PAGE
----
The Colombian government has named a new head of its delegation to ongoing peace talks with the ELN (Army of National Liberation, Guevara) rebel group.

In the 1980s, Vera Grave was a founding member and fighter of the far-left movement M-19 (“Movement of April 19”), whose ranks also included the current social democrat president of Colombia, Gustavo Petro, who was elected in the summer of 2022.

He replaces Otti Patinho, also a former M-19 member, who was named in late November “High Commissioner for Peace” by President Petros, replacing Danilo Rueda.

Mr. Rueda, who oversaw the start of peace talks with most of the armed groups operating in Colombia — a campaign promise of Mr. Petros — was replaced simply by a presidential tweet of thanks.

Negotiations with the ELN, currently the strongest and oldest rebel organization in Colombia, began a year ago. Their fifth round has been taking place in Mexico since last week.

However, these talks have gone through a serious crisis, following the kidnapping in early November by National Liberation Army fighters and the hostage-taking for about ten days of the father of a Colombian club international who plays for Liverpool, Luis Diaz.

The rebels acknowledged that the kidnapping was a “mistake”, but the case shed light on the ELN’s persistence in carrying out kidnappings for ransom to fund its operation.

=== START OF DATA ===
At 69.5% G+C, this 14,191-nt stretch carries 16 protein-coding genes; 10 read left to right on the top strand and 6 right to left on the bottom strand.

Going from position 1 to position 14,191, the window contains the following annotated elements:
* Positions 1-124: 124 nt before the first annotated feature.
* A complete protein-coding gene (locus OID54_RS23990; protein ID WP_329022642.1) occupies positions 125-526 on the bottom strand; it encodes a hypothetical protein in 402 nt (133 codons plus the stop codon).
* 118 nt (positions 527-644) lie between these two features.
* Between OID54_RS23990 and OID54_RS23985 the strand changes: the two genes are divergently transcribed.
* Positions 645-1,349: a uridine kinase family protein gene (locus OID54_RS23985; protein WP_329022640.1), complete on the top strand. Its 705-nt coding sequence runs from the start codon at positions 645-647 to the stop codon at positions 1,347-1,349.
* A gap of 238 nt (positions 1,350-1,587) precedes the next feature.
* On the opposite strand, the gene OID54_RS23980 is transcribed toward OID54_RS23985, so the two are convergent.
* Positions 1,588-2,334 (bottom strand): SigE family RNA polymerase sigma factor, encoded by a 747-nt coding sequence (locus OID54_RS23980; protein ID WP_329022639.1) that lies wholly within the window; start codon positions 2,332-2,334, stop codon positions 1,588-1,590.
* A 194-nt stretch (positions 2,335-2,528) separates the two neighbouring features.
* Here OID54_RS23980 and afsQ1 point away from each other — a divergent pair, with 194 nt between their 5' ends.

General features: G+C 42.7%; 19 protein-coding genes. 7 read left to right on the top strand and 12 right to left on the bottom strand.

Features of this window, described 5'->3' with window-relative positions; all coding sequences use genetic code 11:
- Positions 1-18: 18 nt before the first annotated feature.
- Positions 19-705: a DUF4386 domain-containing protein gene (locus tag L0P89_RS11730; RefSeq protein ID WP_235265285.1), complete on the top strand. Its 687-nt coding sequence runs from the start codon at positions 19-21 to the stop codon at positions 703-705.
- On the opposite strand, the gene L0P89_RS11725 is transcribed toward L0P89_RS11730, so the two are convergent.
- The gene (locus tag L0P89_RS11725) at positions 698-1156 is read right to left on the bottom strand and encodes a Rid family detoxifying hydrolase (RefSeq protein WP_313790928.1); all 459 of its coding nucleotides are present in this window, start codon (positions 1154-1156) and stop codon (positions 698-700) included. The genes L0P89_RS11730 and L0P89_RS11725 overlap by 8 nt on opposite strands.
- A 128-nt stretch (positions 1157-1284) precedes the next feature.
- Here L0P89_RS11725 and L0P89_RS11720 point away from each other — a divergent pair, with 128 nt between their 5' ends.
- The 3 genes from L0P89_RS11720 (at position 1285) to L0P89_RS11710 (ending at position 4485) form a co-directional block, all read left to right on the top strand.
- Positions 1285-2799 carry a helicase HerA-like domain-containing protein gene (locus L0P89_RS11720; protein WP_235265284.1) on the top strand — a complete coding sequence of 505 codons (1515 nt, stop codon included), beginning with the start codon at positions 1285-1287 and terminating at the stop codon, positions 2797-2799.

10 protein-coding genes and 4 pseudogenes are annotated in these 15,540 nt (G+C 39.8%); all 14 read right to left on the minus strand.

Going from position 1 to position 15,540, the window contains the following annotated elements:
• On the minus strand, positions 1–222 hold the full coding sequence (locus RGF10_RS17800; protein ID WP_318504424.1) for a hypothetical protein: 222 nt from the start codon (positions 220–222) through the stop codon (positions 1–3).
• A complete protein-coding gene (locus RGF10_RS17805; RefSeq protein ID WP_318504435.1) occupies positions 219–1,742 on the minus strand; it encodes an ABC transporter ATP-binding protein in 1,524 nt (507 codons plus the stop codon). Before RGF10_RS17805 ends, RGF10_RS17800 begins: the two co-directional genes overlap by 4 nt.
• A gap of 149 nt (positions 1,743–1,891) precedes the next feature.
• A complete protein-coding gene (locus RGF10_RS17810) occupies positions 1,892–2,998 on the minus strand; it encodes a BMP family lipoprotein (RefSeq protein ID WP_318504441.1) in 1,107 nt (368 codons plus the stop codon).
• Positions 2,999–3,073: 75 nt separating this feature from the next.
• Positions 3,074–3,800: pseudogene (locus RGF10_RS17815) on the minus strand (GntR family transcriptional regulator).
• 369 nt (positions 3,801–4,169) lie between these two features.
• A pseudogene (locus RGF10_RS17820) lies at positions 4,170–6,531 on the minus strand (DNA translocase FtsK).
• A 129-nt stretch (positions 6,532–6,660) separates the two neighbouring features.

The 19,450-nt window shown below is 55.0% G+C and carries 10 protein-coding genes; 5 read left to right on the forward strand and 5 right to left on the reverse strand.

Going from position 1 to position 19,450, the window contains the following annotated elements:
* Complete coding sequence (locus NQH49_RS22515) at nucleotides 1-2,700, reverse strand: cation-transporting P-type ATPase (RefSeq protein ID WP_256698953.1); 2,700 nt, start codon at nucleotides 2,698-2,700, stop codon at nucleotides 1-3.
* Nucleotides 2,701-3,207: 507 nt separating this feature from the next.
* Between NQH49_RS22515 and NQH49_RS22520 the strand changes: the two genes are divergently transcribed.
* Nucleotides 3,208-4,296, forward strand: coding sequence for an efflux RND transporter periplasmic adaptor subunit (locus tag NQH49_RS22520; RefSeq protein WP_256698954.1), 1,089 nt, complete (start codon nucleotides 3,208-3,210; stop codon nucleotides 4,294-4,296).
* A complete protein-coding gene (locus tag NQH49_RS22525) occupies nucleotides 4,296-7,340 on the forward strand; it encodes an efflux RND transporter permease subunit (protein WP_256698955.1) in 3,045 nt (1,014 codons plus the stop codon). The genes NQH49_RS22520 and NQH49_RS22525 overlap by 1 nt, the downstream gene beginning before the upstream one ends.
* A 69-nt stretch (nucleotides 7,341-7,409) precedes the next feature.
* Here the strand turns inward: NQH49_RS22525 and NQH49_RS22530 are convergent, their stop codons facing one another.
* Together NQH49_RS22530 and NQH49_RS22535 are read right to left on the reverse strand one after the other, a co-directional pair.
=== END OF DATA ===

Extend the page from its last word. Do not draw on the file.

The kidnapping of Luis Manuel Díaz jeopardized the peace process itself and the mutual ceasefire that has been in place since August 3rd. For president Petros, the action undermined “trust” between the parties.

Negotiator Otti Patinho demanded an end to the kidnappings, while the ELN demanded the government guarantee its funding.

According to the authorities, ELN fighters are currently holding around thirty hostages.

Mr. Petro, the country’s first leftist president in history, has been trying to end the six-decade armed conflict in Colombia by negotiating with all armed groups, especially the ELN, but also with dissidents of the ex-FARC rejecting the 2016 peace deal, far-right paramilitaries and gangs.

But his policy of achieving “absolute peace” is facing many obstacles and has been criticized by the right-wing opposition, which says it is exacerbating the lack of security, while some armed groups are intensifying their activities to expand their territorial control.